Panenka and Penalty Pressures

Jun 24, 2021

Football Stories

A simple trick or a way to escape pressure with creativity?

As spectators across Europe and beyond are getting ready for the EURO2020 finals, let us take you back to the final of EURO1976 in Belgrade and Antonín Panenka’s famous penalty chip, which helped Czechoslovakia beat West-Germany. While many people know the name of this chip technique in football, students might be interested to learn what happened.

In this article:


Antonín Panenka (left), Czech footballer and Ivo Viktor, Czech football goalkeeper (Photo: David Sedlecký).

Antonín Panenka (left), Czech footballer and Ivo Viktor, Czech football goalkeeper (Photo: David Sedlecký).

Early days of EURO’s

European Championship held in Yugoslavia in 1976, being the first held in a socialist country, saw just 4 teams competing, starting straight from the semi-finals. Despite the expectations that Germany and Netherlands, two most dominant European sides of the 1970s, would face each other in the finals, the title decision match in Belgrade was played between West Germany, which luckily kicked out hosts Yugoslavia, and surprisingly, Czechoslovakia, a team in decline since 1962 and the World Cup finals.

Against the canvas of totalitarianism

Mid-1970s was a strange period in Czechoslovak football history, as the power shifted from Prague-based clubs to Slovakia, with teams like Slovan Bratislava and Spartak Trnava being national champions. Subsequently, the majority of the players in the Czechoslovak national team were Slovaks, the first time in its history. The match also had a political dimension, not just because it was a face-off between communist and democratic countries, but also because of the heavy burden of the Second World War and the immediate post-war years. The match was thrilling as it gets – the Germans managed to level an early 2:0 lead by Czechoslovaks. It was decided by penalties, with Uli Hoeness missing a penalty and Antonin Panenka scoring a magnificent effort.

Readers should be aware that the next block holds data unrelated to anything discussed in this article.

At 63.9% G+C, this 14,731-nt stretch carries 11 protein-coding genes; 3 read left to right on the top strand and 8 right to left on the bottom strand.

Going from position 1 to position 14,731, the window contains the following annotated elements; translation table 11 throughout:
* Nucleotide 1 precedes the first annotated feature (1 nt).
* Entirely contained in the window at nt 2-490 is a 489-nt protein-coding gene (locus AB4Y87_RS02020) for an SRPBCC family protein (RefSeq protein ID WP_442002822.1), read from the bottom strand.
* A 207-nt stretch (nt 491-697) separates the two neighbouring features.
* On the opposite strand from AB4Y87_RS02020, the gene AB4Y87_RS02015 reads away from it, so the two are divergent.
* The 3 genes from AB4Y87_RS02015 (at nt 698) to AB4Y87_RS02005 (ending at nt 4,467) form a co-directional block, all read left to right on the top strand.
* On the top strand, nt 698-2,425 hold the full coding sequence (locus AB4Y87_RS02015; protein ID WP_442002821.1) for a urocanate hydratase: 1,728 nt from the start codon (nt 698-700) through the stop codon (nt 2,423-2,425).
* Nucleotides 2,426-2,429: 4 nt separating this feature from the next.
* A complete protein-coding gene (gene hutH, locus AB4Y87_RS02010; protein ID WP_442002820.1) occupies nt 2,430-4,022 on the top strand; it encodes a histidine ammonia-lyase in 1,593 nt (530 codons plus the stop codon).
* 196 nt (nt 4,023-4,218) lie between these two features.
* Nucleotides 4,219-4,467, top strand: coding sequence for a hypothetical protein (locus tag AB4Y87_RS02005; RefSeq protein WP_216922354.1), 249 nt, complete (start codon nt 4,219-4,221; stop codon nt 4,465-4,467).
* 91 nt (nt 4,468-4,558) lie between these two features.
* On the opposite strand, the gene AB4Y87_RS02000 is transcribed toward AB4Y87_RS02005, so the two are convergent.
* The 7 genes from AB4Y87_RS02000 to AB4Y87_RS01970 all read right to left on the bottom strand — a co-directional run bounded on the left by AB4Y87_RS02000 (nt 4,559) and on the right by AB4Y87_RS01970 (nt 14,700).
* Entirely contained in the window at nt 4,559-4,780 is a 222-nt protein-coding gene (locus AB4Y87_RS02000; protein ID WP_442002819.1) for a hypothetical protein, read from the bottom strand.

The name Panenka became forever associated with this genius invention in the game. After the game, it is reported in the book “Twelve Yards: The Art and Psychology of the Perfect Penalty Kick” (by Ben Lyttleton) that politicians had told him that if he had missed, it would have been seen as disrespectful to the regim.

Thinking points

It might have even been punished. “Thirty years down the mines”, Panenka commented. So was this penalty style an example of creativity in the face of oppression? More important though, is perhaps the symbol it has become. What more stories and perspectives can be found behind a ‘simple’ lob?

Article Tags:   20th century  |   cultural heritage  |   Euro2020  |   totalitarianism

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